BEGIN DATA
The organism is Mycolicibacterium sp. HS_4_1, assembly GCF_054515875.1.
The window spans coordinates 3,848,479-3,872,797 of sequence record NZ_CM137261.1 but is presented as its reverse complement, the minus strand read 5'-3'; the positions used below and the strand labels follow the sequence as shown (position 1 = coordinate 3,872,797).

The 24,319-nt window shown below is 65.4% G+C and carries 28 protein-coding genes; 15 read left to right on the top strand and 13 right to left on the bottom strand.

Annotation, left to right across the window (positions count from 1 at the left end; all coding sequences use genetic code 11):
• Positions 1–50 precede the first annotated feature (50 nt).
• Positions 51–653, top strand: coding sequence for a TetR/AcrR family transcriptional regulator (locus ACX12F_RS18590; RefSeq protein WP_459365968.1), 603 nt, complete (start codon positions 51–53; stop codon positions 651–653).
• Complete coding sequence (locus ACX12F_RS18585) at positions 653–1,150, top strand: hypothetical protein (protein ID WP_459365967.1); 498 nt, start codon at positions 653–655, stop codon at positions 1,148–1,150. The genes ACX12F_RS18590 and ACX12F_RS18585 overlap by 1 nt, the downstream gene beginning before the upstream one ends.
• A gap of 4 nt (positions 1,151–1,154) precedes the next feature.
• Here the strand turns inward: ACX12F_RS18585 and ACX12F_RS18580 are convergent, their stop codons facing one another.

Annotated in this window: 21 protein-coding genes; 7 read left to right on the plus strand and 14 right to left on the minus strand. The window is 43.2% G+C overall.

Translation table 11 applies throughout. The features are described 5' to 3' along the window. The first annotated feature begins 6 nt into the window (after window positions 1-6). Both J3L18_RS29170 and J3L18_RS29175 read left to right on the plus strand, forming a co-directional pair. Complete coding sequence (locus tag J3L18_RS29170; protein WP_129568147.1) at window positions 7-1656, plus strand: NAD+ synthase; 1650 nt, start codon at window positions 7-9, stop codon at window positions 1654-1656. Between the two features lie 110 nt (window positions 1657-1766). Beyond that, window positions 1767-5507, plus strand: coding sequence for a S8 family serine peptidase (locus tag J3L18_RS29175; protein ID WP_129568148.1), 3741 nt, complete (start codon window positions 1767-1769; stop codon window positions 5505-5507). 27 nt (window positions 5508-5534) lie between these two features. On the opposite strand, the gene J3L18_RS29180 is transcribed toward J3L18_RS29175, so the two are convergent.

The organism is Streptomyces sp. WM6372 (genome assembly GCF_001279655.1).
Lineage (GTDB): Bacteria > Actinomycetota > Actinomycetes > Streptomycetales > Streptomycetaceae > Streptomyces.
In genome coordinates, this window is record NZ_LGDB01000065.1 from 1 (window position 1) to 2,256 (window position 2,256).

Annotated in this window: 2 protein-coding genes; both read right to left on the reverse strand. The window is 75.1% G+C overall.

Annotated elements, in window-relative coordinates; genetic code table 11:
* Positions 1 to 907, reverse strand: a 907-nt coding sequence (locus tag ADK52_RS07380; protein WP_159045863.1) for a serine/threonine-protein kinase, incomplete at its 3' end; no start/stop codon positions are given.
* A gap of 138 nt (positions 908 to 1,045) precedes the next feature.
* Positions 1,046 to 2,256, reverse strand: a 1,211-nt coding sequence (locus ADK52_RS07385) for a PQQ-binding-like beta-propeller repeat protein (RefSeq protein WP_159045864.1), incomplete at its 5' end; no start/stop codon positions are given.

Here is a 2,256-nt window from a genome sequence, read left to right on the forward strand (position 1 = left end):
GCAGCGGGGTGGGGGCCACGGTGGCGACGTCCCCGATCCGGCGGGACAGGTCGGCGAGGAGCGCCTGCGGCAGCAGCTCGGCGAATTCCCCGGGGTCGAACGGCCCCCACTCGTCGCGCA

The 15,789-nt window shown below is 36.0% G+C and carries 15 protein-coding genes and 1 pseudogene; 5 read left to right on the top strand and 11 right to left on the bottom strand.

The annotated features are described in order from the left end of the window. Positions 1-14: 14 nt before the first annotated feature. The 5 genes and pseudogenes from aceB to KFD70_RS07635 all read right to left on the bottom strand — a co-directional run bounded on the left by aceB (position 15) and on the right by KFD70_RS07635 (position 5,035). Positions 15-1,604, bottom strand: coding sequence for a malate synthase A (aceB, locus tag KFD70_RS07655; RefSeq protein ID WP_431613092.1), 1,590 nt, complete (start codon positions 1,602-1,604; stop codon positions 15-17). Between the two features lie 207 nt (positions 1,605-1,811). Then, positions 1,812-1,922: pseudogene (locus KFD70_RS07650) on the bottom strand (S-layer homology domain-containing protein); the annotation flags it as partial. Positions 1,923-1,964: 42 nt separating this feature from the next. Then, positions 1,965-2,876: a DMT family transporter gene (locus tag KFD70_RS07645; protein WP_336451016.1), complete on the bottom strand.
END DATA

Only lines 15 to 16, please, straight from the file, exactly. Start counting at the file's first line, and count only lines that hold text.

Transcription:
Annotated in this window: 2 protein-coding genes; both read right to left on the reverse strand. The window is 75.1% G+C overall.

Annotated elements, in window-relative coordinates; genetic code table 11: